Much more than jewelry and watches
Eco Hot Spot
The fashion of things biological, ecological and organic is taking hold of the island.
One of the most delightful places for filling up our ecological basket with local produce every week is at the market known as Plaza de los Patines (Pl. del Bisbe Berenguer de Palou) in Palma. Farmers and producers from the island gather here every Tuesday and Sunday. In addition to the 100% fresh, local produce there are also derivatives which they produce themselves, like dried fruit and nuts, wholemeal bread and carob flour or honey. For organic products we have this particular market in Palma, but the other municipalities of Mallorca also have a space for stalls of this type nowadays, like Porreres, which organises an Organic Farming Day every year.
The Slow food movement is very present in the establishment Loveat (C. Fabrica, 20), in the Santa Catalina neighbourhood, a place with plenty of charm where you can find local and fair trade products, which will also delivery your grocery basket to your home.
The leading organic supermarket chain in the entire country, Veritas (Pl. Comptat Roselló, 6), is in the centre of Palma, beside the Olivar Market, and has another establishment in Andratx. The wide assortment of all kinds of articles it stocks means you can do all your shopping here. It has a bakery selling freshly-baked bread and organic cakes.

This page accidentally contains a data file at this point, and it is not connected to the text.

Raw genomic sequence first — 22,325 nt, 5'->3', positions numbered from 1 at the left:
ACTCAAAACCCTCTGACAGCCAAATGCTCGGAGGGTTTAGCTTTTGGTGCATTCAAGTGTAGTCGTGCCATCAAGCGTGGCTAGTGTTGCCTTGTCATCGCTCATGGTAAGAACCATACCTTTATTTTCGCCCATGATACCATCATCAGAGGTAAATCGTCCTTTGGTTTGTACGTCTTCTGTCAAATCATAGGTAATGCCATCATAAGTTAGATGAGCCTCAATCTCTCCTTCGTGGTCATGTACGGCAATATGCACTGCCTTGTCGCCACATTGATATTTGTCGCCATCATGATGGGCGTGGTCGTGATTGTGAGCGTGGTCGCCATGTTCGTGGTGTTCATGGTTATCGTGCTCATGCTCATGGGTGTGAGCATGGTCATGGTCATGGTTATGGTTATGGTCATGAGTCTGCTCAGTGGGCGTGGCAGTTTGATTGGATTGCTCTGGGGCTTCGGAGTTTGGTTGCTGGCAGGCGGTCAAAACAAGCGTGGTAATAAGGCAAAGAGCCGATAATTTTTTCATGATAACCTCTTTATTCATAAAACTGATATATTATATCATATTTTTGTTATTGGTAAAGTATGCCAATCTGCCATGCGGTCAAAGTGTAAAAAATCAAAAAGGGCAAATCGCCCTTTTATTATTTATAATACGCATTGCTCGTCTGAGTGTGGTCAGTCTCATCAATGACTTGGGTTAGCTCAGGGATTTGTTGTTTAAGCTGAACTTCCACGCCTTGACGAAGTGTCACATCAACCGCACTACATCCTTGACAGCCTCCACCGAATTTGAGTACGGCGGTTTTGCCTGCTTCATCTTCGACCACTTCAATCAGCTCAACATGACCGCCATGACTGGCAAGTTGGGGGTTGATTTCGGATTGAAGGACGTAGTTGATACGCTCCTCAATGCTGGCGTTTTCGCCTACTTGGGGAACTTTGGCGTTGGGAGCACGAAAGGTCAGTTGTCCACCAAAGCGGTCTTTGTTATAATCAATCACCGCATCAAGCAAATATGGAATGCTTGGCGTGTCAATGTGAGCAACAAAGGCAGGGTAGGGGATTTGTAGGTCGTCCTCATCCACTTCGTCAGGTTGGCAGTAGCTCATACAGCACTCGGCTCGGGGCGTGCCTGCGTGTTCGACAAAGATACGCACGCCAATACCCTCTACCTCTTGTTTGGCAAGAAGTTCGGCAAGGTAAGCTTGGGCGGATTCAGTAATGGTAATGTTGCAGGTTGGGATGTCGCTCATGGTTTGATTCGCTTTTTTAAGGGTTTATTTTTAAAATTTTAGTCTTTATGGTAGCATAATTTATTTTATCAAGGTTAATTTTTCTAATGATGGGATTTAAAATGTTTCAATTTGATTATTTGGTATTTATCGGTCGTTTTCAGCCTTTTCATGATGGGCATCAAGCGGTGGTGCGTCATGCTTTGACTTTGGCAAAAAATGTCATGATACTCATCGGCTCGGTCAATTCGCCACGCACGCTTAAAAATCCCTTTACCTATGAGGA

Biokalma (Pl. Quartera, 9) is a grocer’s shop in the district of Sa Gerreria where you can find bulk products, bio and artisanal cosmetics, teas, fruit, vegetables, superfoods and natural supplements...
Nutriactiva (C. Velázquez, 7) reserves a space for organic food too, specialising in orthomolecular nutrition, dietary supplementation and phytotherapy.
Mercasana (C. Cecilio Metelo, 11), which stocks cleaning and hygiene products as well as food, has some cheeses, sobrasada, local fruit and vegetables, and a selection of home-produced breads. Nearby Yerbabuena (C. Jeroni Antich, 7) has local vegetables and fruit, and organic, vegan and macrobiotic foods as well as special diets. It stocks a wide variety of natural medicine products, vitamins and minerals. The store’s space is used to organise Pilates, yoga and meditation classes, and they have a naturist and massage service.
Pictures: LoVegano, Veritas and Loveat.
Patek Philippe, the last independent Genevan manufacture in a family hands
The Stern family has owned the Patek Philippe manufacture since 1932 when they became the sole shareholders of what is now the oldest independent Genevan manufacture owned by a single family.
The freedom that only independent companies benefit from has meant that Henri, followed by Patek Philippe and now, Thierry Stern, have been able to lead Patek Philippe’s evolution and growth with determination, passion and loyalty towards the company’s founding values, which have prevailed since its creation in 1839.
This autonomy has also given them the privilege of being able to design a vision of the future, without being accountable to immediacy. The work carried out at the manufacture is done at its own pace - taking all the time in the world if need be - to make perfect timepieces or implement new technical developments.
Patek Philippe also benefits from total freedom of creation. The manufacture fully masters the watchmaking process, from design to production, controlling all the pieces from beginning to end, meeting high standards of quality and excellence.
Thierry Stern, President of Patek Philippe, is currently working on training and raising the awareness of future generations, so they will continue in the legacy of excellence, firmly devoted to the values that have forged a worldwide reputation.
Artisanal articles and gourmet products made on the island cross the borders of the five continents.